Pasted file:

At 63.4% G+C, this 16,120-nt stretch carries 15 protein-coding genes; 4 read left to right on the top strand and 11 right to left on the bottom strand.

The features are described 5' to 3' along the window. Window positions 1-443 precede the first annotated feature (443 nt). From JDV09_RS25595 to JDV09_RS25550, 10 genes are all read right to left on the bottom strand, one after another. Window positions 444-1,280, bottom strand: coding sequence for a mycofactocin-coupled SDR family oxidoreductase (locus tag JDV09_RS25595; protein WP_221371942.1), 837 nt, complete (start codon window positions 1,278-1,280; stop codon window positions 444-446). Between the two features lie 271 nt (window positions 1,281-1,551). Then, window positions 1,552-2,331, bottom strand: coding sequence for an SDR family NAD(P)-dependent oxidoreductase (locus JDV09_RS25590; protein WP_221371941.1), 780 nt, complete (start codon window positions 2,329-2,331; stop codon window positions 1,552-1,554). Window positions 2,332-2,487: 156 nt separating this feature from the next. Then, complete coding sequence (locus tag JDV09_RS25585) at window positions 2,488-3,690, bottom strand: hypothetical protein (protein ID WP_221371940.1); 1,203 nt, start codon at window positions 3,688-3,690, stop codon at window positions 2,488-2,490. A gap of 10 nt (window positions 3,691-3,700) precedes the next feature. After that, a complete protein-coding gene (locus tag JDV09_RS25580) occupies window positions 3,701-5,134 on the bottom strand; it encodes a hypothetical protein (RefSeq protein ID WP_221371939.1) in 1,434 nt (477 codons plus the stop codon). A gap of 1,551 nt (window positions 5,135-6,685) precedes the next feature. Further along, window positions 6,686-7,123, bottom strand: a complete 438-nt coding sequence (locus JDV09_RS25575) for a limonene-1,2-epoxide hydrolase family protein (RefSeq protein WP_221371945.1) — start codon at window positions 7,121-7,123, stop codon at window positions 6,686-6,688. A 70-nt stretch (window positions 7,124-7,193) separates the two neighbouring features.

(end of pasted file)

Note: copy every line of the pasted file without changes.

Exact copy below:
At 63.4% G+C, this 16,120-nt stretch carries 15 protein-coding genes; 4 read left to right on the top strand and 11 right to left on the bottom strand.

The features are described 5' to 3' along the window. Window positions 1-443 precede the first annotated feature (443 nt). From JDV09_RS25595 to JDV09_RS25550, 10 genes are all read right to left on the bottom strand, one after another. Window positions 444-1,280, bottom strand: coding sequence for a mycofactocin-coupled SDR family oxidoreductase (locus tag JDV09_RS25595; protein WP_221371942.1), 837 nt, complete (start codon window positions 1,278-1,280; stop codon window positions 444-446). Between the two features lie 271 nt (window positions 1,281-1,551). Then, window positions 1,552-2,331, bottom strand: coding sequence for an SDR family NAD(P)-dependent oxidoreductase (locus JDV09_RS25590; protein WP_221371941.1), 780 nt, complete (start codon window positions 2,329-2,331; stop codon window positions 1,552-1,554). Window positions 2,332-2,487: 156 nt separating this feature from the next. Then, complete coding sequence (locus tag JDV09_RS25585) at window positions 2,488-3,690, bottom strand: hypothetical protein (protein ID WP_221371940.1); 1,203 nt, start codon at window positions 3,688-3,690, stop codon at window positions 2,488-2,490. A gap of 10 nt (window positions 3,691-3,700) precedes the next feature. After that, a complete protein-coding gene (locus tag JDV09_RS25580) occupies window positions 3,701-5,134 on the bottom strand; it encodes a hypothetical protein (RefSeq protein ID WP_221371939.1) in 1,434 nt (477 codons plus the stop codon). A gap of 1,551 nt (window positions 5,135-6,685) precedes the next feature. Further along, window positions 6,686-7,123, bottom strand: a complete 438-nt coding sequence (locus JDV09_RS25575) for a limonene-1,2-epoxide hydrolase family protein (RefSeq protein WP_221371945.1) — start codon at window positions 7,121-7,123, stop codon at window positions 6,686-6,688. A 70-nt stretch (window positions 7,124-7,193) separates the two neighbouring features.